Minnesota is often split into two regions – metro and rural – especially when talking state politics. Historically, this dichotomy took on the subtext of business versus agriculture and mining. However, since the farm crisis of the 1980s, Greater Minnesota realized the importance of diversifying beyond agriculture as the mainstay of our economy. These efforts are paying off. “It’s not your grandparents’ Greater Minnesota anymore,” writes Joyce Hoelting of University of Minnesota Extension in an overview of a report on the economic composition of Minnesota’s 80 non-metro counties.
"Economically, there are many Greater Minnesotas, and the diversity of Greater Minnesota is its strength," says Brigid Tuck, Senior Economic Impact Analyst at the Center for Community Vitality. Even within Southern Minnesota Initiative Foundation’s (SMIF) 20-county region there is a broad range of entrepreneurial efforts, from manufacturing to creative placemaking, tech start-ups to a reimagining of what agriculture looks like.
As we move further into the 21st century, it’s becoming increasingly important for our non-metro regions to build on these enterprising efforts. Part of this effort involves recognizing the diversity of people and places that already exists. To this end, in July, SMIF staff, Board, and other stakeholders are embarking on a “regional road trip.” We’ll take a bus tour of the four western-most counties of our region: Brown, Faribault, Martin, and Watonwan. We’ll see how our investments are taking root in cities like Blue Earth and Fairmont, where companies such as Simplified Ag Technology and Visions are manufacturing new farm equipment components and creating jobs.
To further the storytelling of how Greater Minnesota is increasingly more than an agricultural and mining hub, The McKnight Foundation has commissioned Jay Walljasper to do a four-part series on the non-metro regions. The first, Small Towns, Big Ideas: Reimagining Southeast Minnesota, takes a look at the eastern part of SMIF’s region. Walljasper points to several of SMIF's loan and grant recipients as examples of innovation in the region: the diversification of agriculture and growth in local foods, noting Main Street Project’s “agripreneur program” focused on increasing the capacity of immigrant farmers and the success of Feast! Local Food Network; Red Wing’s Innovation Incubator, created to nurture entrepreneurs; small communities focusing on arts as an economic development tool, such as Lanesboro; and manufacturing companies exploring alternative uses for agricultural products, like Bio-Plastics LLC in Blooming Prairie.
In addition to supporting projects like the above, SMIF is playing an active role in other conversations around regional diversity. In July, we’re partnering with several Rochester-area businesses and organizations to explore how increasing supplier diversity of corporations like Mayo and Hormel is a smart double-bottom line strategy. We’re continuing to support projects that emerged from our Regional Community Growth Initiative grant that will expand the benefits of Rochester’s Destination Medical Center in the surrounding communities.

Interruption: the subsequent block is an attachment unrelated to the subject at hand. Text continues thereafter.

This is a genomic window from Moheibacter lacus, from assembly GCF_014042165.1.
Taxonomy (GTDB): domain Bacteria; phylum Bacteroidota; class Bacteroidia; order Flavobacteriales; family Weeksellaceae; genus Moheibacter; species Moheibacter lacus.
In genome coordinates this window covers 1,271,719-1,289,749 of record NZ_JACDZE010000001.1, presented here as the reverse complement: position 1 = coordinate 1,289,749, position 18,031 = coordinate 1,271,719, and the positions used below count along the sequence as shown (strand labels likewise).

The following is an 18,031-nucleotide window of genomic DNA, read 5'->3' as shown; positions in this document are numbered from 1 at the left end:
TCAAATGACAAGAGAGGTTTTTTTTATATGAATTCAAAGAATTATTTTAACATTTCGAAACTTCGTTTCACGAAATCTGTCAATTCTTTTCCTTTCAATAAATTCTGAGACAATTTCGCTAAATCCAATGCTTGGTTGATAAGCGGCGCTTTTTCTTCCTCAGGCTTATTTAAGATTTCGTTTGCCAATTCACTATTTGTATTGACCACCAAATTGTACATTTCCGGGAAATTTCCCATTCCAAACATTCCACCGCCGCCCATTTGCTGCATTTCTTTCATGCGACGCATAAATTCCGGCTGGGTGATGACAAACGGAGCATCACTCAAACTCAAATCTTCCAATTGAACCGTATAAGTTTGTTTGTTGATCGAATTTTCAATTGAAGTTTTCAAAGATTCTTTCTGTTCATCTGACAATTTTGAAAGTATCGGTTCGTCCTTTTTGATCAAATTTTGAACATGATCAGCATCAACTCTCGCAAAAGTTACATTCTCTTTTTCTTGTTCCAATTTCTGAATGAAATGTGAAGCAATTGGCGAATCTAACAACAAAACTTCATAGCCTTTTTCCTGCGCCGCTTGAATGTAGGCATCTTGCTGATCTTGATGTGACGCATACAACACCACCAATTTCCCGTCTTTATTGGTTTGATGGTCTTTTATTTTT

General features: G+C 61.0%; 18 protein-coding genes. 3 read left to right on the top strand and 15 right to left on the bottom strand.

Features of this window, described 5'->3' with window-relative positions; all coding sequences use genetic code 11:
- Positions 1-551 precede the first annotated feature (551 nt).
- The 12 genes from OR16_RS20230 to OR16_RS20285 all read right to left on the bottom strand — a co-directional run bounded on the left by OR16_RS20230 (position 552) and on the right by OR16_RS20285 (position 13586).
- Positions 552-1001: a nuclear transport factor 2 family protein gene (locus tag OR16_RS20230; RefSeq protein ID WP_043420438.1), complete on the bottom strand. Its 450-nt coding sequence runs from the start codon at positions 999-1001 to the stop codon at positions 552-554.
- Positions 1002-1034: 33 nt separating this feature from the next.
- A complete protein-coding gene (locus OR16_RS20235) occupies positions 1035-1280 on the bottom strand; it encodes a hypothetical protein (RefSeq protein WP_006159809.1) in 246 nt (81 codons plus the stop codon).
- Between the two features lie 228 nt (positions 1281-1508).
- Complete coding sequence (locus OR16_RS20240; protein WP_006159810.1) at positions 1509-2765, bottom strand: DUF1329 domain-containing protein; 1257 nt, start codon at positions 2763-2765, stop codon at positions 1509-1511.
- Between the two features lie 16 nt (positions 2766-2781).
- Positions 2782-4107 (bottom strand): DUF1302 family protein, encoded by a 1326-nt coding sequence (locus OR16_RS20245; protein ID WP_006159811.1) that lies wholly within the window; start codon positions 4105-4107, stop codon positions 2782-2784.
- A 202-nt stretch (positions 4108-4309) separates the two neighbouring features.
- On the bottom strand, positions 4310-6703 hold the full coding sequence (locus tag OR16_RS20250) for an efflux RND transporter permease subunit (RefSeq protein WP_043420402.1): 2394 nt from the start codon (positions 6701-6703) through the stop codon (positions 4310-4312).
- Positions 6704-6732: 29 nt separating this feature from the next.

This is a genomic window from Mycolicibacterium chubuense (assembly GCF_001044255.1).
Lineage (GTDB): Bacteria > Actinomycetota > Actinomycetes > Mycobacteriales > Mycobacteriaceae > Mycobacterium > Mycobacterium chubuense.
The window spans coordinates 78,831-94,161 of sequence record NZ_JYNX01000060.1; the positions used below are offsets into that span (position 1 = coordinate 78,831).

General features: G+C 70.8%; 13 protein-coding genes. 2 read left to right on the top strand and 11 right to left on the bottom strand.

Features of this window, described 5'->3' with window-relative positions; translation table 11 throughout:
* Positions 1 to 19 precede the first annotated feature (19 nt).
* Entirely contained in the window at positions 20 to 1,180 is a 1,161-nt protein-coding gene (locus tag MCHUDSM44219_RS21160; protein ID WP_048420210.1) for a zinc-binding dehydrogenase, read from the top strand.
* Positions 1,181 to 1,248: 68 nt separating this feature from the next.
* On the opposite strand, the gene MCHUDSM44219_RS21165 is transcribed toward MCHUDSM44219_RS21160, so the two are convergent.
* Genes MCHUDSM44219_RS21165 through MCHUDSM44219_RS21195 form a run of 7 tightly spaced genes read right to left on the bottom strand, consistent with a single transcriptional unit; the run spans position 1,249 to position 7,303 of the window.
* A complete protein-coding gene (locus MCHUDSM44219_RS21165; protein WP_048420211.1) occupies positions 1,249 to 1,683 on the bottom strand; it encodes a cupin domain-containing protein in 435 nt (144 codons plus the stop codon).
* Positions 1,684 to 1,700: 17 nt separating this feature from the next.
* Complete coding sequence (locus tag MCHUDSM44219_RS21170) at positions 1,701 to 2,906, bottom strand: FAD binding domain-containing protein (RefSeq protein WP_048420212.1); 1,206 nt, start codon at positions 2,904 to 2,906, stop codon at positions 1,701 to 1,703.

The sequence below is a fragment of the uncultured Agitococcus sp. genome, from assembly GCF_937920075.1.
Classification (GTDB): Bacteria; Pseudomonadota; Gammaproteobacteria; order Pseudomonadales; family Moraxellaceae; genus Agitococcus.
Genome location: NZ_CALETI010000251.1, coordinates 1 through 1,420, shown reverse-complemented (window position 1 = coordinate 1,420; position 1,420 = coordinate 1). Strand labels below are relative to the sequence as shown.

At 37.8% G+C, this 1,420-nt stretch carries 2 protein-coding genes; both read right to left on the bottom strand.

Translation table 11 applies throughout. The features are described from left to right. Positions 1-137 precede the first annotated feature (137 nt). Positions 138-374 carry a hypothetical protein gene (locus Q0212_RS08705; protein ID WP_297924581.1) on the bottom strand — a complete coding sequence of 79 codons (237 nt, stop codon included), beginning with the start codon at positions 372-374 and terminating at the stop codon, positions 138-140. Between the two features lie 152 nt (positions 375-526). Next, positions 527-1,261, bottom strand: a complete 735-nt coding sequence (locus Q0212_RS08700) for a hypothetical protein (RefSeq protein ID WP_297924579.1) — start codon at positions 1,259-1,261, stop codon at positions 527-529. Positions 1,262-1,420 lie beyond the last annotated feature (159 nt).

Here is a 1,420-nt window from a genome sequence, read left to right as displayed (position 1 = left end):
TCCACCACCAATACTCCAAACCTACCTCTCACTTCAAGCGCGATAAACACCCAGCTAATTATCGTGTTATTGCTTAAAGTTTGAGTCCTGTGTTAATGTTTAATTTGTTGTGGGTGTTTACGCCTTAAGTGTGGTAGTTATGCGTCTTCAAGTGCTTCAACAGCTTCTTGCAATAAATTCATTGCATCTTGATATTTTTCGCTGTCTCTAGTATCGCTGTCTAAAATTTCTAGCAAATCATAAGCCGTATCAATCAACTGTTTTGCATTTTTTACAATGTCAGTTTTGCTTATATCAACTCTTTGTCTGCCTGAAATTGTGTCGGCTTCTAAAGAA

In all of these efforts to diversify our local economies, we rely on our Board of Directors to help us meet the varying needs of our region. In June, we welcomed three new Board members and say good-bye to two. This is an annual process which allows us to benefit from a broad range of talent and viewpoints as we shape our policies and long-term plan. Our now 15-person Board represents 15 counties, as well as a broad range of industry sectors, including early childhood, education, healthcare, finance, law, and business. Their varied perspectives make for rich – and often challenging – discussions.
These debates and challenges are necessary as we move forward. They come from a shared interest to help our communities prosper. We believe that supporting a diversity of people and economic opportunities strengthens not only Greater Minnesota, but our state as a whole. As Tuck says, after examining their research: “Every industry, and every part of the state, is going to have booms and busts. That's why our diversity is our strength.”
For detailed information on the top economic leaders in the 12 regions of greater Minnesota, see the University of Minnesota Extension reports. As always, I welcome your comments and questions. You can reach me at firstname.lastname@example.org or 507-455-3215.
Referenced articles can be found at the below links:
Getting to Know Greater Minnesota: http://www.extension.umn.edu/community/news/getting-to-know-greater-Minnesota/
Small Towns, Big Ideas: Reimagining Southeast Minnesota: https://www.mcknight.org/system/asset/document/912/original/FFT_JUNE2015.pdf
Economic Composition of Greater Minnesota: Industries and Performance: http://www.extension.umn.edu/community/economic-impact-analysis/reports/economic-composition/